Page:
Houston Contemporary Dance Company Lets Their Hair Down

Photo by Lynn Lane

Houston Contemporary Dance Company (HCDC) is in its third season. Do the math and you’ll likely deduce that this professional dance ensemble has experienced kind of a rocky start. Fortunately, under the artistic and executive direction of Marlana Doyle, a proven leader in the Houston dance community, the company overcame the obstacles of 2020 and 2021 to debut its polished and vibrant production Interplay/Overlay for one night only inside Hobby Center’s Zilkha Hall on the final evening of April 2022.

A close friend of Doyle’s, New York-based choreographer Joe Celej is a frequent collaborator. A reprisal of his pre-pandemic work Intersections, which was to debut initially in April 2020 and was presented by HCDC on stage last November, opened the performance. 

Much like the Sol LeWitt artwork from which it draws its inspiration, Celej’s work is deceptively simple and relies on the visual and dramatic strengths of the diagonal. Comprised of four movements — a duet, quartet, trio and sextet — the sections are rearranged by chance for each performance and, on this night, appeared in the order just listed. The score is a four-song EP by English songwriter Matt Maltese which includes the Leonard Cohen croon Paper Thin Hotel, used effectively by Celej during the quietly dazzling trio.

Timely amid the war waged against Ukraine, the fierce and determined — but not aggressive — choreography of Ja’ Malik’s new work, Legions, seemed a tribute to warriors fighting for peace. Striking performances were delivered by four women, Risa D’Souza, Avery Moore, Genene Wallis-McGrath and Shantelle Rush, in white jumpsuits with the legs slit at each side and male dancer Dwain Travis in black. Already bearing some resemblance to the futuristic fashion of Hollywood’s science fiction genre, the braided fabric beginning at the neck and wrapped asymmetrically down one arm of the performers added to this costuming comparison. Like cellist Zoë Keating, whose haunting music accompanies the work, Malik draws from classical training to speak in a voice that is unreservedly contemporary.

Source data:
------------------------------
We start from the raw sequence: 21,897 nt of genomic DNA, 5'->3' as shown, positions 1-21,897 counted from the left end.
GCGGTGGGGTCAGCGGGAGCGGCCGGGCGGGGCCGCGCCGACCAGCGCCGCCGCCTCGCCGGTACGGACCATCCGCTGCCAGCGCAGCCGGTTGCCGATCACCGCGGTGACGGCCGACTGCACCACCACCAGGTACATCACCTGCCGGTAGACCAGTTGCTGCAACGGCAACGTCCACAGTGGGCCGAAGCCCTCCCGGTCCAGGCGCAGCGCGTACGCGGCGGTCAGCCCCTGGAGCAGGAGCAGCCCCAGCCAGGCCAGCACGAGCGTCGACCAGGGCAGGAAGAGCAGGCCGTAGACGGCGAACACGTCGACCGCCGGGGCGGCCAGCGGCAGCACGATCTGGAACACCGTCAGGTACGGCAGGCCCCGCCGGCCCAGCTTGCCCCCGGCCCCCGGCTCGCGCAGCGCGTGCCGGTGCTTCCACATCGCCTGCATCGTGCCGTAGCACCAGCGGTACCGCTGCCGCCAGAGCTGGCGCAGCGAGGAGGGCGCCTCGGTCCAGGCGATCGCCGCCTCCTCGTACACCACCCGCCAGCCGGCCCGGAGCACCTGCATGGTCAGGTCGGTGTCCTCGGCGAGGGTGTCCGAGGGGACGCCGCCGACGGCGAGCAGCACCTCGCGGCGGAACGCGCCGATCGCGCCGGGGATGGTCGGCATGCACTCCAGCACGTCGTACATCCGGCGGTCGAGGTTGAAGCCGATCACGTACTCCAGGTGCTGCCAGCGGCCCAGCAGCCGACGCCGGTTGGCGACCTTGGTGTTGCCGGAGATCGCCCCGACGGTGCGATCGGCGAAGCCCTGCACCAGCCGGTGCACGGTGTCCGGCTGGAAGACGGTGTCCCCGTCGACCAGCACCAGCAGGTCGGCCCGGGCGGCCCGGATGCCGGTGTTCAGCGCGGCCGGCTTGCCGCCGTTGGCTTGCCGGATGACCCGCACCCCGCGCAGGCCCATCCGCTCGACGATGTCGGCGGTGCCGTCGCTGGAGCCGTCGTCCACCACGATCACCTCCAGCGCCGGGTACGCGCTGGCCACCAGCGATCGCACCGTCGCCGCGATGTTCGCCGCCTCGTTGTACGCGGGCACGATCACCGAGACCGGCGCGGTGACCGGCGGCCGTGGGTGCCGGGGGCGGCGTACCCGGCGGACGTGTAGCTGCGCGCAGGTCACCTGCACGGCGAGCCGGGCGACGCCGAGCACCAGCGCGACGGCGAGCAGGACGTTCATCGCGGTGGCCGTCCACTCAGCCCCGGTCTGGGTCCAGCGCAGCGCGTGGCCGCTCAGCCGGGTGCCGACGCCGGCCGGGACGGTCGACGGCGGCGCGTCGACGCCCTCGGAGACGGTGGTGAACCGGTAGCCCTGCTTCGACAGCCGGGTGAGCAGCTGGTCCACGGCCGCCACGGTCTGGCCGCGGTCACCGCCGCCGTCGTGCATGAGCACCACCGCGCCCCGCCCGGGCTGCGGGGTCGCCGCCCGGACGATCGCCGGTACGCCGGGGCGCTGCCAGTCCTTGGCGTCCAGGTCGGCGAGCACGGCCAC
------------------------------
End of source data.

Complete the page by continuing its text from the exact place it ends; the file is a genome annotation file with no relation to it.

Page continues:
Photo by Lynn Lane

Also on the program, was a performance from guest company Contemporary West Dance Theatre (formerly Las Vegas Contemporary Dance Theater). A choreographic collaboration between the company’s artistic director Bernard H. Gaddis and dancer Avree Walker, El Corazón de un Hombre’s (A Man’s Heart) showcased the virtuosity of their quartet of male performers. With limbs often stretched taught like the strings of its Spanish guitar and piano accompaniment, the four men commanded the stage with fluidity and confident grace. They were a highlight in an evening of strong performances. 

The Saturday show was not without incident. An HCDC member tested positive for Covid-19 that morning, resulting in a last-minute cast replacement and reblocking that, to the ensemble’s credit, was undetectable by show time.

Given this reminder that we can’t quite relax in response to the virus, there’s some irony in the title and spirit of the production’s closer Let My Hair Down, a world premiere by the company’s resident choreographer and native son Robbie Moore. Nevertheless, the work — featuring infectiously groovy live music by local indie pop duo Say Girl Say — succeeded in providing long-overdue catharsis.

Photo by Lynn Lane

Wearing an array of aubergine pantsuits, the dancers appeared engaged in a post-happy hour night out. The concert hall became an acceptable stand-in for a club with curtains withdrawn, exposing the backstage walls. The lushly layered instrumentation and vixeny vocals of Brigette Yawn and Suad Ihsan supported a cast oozing charisma. 

It’s unclear if the trippy, pedestrian vibe developed by Moore is a reminiscent celebration or a hopeful gaze toward a future featuring uninhibited and palpable human connection and experience. Either way, Let My Hair Down, like HCDC’s unflappable and self-assured performances all evening, felt like a refreshing glimpse of “normal.”

About the Author

Nichelle Suzanne is a web and social media specialist for Rice University and the founder of DanceAdvantage.net. For 10 years, she has covered dance in Houston and beyond for publications such as the Dance Dish, Arts+Culture Texas, CultureMap, and the NYC Rockettes blog at Rockettes.com.

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